One of the most annoying commercials I’ve seen on television is the one with the parents who say they taught their 5-year-old how to dunk in order to save money by not contributing to his college fund.
Near the end, the mother says, “Scholarship!”
Yes, I know it’s done for laughs since the kid is left hanging on the basketball goal in the driveway. It’s supposed to trumpet the saving you’ll get through another source.
As ridiculous as it seems, there are parents out there who do pin all their hopes on athletics as a route to college.
For some, it is a realistic goal. For others, it can be little more than a fantasy.
But parents enlist recruiting services, rely on high school coaches to get the word out, or simply do the leg work themselves to contact colleges.
While it is always good to have a dream, work hard and use every means possible to attain it, parents and student-athletes should never take their eye off that ultimate prize - a quality education.
That’s why we use the term student-athlete, right?
Too often, even on the high school level, I think we reverse things to the point that young athletes are more like athlete-students than anything else.
I am the biggest advocate out there when it comes to the role of high school athletics. Though some would like to see athletics cut back in order to boost academics, I believe athletics, when managed the right way, can produce great student-athletes.
But instead of just perfecting that cross-over dribble or a perfect spiral in order to fuel that dream of playing on the next level, there must be a balance. Read a book. Or spend as much time as you spend on sports trying to shore up a weaker academic area like mathematics.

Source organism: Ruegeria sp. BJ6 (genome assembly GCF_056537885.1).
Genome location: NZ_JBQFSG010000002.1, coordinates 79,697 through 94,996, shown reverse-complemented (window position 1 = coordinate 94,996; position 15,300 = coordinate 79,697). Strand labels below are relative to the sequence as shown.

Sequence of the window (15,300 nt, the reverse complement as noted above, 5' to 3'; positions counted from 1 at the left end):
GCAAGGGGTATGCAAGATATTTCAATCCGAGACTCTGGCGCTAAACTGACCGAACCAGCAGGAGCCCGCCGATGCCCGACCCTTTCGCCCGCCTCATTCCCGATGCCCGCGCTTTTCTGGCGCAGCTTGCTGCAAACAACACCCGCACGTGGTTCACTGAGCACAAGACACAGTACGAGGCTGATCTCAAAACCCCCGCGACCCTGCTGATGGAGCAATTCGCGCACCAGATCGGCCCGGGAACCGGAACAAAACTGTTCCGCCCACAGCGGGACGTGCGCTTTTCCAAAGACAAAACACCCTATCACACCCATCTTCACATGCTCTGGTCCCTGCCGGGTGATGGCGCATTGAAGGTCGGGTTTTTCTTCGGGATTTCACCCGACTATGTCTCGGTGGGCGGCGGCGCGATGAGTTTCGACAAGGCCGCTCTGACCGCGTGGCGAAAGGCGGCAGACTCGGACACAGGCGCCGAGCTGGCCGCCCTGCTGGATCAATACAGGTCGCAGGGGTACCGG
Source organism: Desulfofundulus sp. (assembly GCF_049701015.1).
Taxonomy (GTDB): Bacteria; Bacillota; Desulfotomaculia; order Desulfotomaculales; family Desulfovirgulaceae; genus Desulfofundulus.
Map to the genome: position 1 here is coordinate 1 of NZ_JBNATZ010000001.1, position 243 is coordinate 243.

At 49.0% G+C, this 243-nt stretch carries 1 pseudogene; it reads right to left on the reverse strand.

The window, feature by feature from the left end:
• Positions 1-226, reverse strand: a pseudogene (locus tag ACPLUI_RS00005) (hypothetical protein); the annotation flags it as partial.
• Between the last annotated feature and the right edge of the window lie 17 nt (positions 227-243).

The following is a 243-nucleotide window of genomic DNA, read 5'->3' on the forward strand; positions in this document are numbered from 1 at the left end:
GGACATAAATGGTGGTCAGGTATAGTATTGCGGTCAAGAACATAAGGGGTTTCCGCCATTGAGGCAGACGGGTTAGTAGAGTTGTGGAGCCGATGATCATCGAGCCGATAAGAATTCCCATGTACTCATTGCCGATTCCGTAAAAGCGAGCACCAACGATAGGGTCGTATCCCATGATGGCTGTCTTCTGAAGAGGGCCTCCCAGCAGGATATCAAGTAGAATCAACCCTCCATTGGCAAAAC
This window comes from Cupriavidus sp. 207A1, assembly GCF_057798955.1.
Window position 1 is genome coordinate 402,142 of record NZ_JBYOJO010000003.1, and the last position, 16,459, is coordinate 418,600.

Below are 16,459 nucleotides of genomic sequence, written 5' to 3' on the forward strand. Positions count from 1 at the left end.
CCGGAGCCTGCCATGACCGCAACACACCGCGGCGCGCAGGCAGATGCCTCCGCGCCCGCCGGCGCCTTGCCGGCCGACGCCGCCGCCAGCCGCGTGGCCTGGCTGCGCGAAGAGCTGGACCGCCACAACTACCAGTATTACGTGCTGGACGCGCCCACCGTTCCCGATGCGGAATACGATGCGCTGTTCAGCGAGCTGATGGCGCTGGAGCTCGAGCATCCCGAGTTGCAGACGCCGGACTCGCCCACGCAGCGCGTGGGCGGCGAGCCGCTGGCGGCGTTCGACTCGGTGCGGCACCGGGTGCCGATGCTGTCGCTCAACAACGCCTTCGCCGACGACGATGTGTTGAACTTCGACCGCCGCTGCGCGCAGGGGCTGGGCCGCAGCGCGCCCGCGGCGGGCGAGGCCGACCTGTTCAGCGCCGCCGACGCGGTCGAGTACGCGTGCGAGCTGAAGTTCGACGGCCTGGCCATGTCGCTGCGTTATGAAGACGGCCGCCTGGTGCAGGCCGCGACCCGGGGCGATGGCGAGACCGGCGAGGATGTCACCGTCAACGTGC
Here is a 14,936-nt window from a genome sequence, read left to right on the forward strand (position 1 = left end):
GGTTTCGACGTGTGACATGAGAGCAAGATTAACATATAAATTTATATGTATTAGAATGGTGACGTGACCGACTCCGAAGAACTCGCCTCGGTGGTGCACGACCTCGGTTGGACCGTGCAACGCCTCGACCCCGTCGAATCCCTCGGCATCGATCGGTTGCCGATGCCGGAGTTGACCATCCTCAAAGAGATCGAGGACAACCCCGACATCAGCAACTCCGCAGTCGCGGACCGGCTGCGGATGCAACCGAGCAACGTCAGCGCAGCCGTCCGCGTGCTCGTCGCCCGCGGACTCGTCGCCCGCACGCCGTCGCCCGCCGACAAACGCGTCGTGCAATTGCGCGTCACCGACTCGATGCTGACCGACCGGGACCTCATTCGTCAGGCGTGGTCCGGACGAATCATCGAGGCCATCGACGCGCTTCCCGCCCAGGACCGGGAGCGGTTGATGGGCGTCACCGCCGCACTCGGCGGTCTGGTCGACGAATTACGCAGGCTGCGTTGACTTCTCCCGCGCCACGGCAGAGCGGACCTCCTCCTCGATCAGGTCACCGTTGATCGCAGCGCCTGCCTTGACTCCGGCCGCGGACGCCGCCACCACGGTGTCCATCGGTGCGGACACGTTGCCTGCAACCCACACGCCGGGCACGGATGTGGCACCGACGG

Each year, student-athletes and their teams are asked to set goals for their season. These might range from a particular number of wins to claiming a state title.
How about setting an academic challenge that goes along with those athletic goals? Set goals for a team grade point average and individual grade point averages.
Come on now, I dare you.
Chart your progress along the way and don’t be afraid to ask for help. Once the teachers find out what these goals are, I’m pretty sure many will be willing to lend their support.
In addition to being a great way to boost GPAs, goals like this will go a long way toward breaking down the walls that often put athletics and academics in opposite corners.
And the possibilities are endless. Players at different position could compete against each other in GPA contests.
Coaches - this one is specifically for you. Each week when you recognize top performers on the field, also take some time to note the top performances in the classroom, too.
Everybody is familiar with the dance called the Louisiana Two-Step.
I’d like to see academics partnered with athletics in new and innovative ways. That’s a Louisiana Two-Step I’d love to see.